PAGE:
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Reading in the spotlight post-pandemic

Posted at 5:56 AM, May 16, 2022
and last updated 2022-05-16 08:57:27-04

COLORADO SPRINGS, CO — COVID-19 threw education a curveball with canceled classes and remote learning hurdles, but experts say it may have the greatest impact on our youngest pupils, in the formative years of learning to read.

About a third of children in the youngest grades are missing reading benchmarks, up significantly from before the pandemic.

Kelly Haase, a reading coach and interventionist, explains that many kids struggle with reading because, “Our brains were designed to speak, communicate and converse with each other, not to read. Kids that really struggle with it. There’s a reason.”

We caught up with Haase at Academy School District 20's Pioneer Elementary in Colorado Springs where she helps students through a five-part process.

First, playing with sounds. Haase says there is a fun way to do it. “Parents should be in the car saying 'what does that McDonald's sign start with? Aw, that’s an M. That’s the mmmm sound.' That’s how you can easily help.”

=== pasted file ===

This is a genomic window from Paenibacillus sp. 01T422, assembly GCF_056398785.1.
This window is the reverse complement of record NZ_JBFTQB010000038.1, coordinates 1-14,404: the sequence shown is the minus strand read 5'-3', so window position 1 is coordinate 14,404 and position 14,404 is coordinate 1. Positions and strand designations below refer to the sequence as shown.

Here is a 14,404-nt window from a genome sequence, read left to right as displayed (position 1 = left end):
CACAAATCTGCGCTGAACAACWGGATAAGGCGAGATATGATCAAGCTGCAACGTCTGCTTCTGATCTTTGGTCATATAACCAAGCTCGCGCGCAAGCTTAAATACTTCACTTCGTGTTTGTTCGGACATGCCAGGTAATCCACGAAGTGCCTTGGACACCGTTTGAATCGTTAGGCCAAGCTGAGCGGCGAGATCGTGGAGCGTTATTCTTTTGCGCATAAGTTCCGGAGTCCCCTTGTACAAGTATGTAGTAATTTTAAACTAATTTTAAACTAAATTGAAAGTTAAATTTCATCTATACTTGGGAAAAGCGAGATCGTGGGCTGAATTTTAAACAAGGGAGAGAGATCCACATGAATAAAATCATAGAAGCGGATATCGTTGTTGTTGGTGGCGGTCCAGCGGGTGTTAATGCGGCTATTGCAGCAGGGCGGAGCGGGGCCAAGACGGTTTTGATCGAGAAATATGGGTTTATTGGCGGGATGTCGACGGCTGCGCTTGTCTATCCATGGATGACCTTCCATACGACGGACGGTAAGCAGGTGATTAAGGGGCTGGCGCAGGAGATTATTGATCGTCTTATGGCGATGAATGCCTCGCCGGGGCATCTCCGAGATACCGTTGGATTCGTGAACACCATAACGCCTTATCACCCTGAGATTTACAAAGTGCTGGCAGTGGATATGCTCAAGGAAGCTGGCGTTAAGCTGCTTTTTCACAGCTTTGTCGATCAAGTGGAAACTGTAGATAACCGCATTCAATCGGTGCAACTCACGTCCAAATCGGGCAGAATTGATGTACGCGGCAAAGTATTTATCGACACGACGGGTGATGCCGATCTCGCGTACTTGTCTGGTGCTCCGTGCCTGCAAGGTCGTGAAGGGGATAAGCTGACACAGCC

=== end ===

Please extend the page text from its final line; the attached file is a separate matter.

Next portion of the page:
Second, using phonics. “Letters make sounds, sounds make words," explained Haase.

Third, learn the English language rules to better understand reading and spelling.

Fourth, students learn how to put the pieces together to read. Haase suggests taking your kids to the library and helping to get their confidence up by letting them choose what they want.

Fifth, comprehension and vocabulary. “It’s not as simple as it seems,” Haase explains because this all needs to be systematically taught.

It’s clear that reading is a major focus at Pioneer Elementary. Principal Brian Casebeer says, “Our teachers have been all over good reading instruction. We know reading is the name of the game. Kids need to leave here being good readers.”

The title one school receives extra funding that goes toward helping students who struggle and those who are further ahead.

Over the past decade, Colorado’s per-pupil funding is now $3,300 below the national average.

In May, lawmakers slashed $1.3 billion from the education fund to catch up on a shortfall caused by the COVID shutdown.

Many public schools in our state are starting to spend Coronavirus relief money on intense literacy tutoring, but even 20 minutes a day of reading at home makes a huge difference.
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